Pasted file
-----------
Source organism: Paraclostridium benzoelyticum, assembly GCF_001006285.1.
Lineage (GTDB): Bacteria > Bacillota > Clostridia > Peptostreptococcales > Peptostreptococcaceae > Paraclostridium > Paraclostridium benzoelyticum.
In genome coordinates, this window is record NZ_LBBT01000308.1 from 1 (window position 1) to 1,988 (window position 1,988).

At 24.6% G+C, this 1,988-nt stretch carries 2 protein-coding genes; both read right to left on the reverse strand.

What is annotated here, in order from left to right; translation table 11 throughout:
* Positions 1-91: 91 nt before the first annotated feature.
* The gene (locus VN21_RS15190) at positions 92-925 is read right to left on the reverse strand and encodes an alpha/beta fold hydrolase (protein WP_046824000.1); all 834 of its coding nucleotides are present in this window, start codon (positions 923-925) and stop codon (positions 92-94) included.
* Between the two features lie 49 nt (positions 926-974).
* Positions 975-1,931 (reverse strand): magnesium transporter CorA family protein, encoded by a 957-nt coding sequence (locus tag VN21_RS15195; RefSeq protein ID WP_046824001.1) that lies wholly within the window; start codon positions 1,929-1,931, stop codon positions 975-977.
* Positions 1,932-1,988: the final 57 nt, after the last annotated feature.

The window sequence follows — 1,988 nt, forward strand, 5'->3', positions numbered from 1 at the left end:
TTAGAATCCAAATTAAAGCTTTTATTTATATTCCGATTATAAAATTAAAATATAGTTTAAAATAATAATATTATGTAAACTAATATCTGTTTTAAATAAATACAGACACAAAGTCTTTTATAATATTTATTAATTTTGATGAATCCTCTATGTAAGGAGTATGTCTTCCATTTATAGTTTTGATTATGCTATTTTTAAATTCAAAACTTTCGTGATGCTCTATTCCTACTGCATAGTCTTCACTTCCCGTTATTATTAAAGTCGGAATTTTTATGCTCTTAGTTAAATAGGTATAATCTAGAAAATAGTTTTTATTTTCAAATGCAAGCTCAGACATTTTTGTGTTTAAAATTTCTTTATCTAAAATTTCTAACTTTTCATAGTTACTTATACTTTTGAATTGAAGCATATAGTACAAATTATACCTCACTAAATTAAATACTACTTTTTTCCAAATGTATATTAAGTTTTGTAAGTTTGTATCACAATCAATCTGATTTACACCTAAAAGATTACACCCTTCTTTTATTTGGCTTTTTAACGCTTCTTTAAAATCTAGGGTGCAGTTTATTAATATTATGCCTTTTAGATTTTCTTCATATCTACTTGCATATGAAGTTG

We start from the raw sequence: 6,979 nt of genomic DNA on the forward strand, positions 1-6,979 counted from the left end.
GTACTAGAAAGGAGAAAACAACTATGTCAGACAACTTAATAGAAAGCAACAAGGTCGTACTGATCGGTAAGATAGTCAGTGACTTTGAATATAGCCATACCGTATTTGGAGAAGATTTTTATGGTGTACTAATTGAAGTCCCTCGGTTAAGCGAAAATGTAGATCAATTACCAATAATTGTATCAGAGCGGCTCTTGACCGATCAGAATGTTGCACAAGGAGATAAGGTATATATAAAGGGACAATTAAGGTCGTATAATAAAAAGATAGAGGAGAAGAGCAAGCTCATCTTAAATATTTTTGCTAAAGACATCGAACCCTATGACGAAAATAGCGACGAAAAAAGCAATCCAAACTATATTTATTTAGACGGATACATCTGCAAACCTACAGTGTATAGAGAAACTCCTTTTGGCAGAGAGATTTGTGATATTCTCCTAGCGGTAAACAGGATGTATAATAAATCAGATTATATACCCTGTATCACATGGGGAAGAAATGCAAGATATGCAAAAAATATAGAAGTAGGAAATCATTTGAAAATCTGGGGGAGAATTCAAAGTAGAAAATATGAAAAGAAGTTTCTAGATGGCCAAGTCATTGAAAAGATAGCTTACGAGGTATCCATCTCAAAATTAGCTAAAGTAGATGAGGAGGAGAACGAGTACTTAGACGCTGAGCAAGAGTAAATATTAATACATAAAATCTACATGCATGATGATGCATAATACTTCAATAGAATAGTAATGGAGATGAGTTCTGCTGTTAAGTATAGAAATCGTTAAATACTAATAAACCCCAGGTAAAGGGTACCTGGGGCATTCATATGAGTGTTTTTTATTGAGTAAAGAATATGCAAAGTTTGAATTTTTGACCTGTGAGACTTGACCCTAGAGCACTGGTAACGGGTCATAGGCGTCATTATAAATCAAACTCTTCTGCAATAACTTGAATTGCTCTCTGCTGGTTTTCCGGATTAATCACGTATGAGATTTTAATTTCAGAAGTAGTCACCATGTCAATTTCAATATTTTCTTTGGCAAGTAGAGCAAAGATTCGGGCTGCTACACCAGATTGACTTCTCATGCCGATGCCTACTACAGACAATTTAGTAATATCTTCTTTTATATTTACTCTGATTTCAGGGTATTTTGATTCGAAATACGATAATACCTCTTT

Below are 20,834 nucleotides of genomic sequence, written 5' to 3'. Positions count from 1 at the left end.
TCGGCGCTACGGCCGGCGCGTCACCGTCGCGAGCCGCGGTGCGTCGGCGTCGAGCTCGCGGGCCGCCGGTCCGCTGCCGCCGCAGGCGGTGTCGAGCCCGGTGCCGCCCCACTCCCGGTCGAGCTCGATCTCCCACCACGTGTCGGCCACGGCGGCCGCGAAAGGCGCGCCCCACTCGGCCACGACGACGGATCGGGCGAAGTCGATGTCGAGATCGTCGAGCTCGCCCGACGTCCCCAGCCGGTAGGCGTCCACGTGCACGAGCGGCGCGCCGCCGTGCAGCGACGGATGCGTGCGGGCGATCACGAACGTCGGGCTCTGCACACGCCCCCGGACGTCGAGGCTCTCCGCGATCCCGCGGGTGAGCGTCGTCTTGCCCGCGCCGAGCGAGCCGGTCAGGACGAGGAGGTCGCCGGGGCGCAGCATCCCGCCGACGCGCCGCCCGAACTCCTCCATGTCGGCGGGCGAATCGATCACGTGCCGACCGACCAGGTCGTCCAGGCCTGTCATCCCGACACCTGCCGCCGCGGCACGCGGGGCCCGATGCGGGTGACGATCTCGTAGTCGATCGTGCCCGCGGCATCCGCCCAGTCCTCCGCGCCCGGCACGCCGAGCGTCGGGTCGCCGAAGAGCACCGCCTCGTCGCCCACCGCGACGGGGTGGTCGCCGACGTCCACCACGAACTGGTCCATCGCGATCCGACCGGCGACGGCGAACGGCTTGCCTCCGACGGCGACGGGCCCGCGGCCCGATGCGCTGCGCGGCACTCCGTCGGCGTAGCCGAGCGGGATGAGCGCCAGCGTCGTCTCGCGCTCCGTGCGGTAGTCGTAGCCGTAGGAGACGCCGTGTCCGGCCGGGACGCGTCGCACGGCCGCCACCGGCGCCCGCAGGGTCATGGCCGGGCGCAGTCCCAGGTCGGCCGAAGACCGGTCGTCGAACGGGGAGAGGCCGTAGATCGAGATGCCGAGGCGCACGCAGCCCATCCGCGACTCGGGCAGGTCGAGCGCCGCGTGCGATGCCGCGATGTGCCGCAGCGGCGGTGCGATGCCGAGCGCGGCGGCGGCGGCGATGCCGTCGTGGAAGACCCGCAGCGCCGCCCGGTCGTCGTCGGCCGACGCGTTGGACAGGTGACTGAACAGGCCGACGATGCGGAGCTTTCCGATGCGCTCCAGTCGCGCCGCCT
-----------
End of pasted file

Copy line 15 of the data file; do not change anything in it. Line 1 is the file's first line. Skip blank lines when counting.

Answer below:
Below are 20,834 nucleotides of genomic sequence, written 5' to 3'. Positions count from 1 at the left end.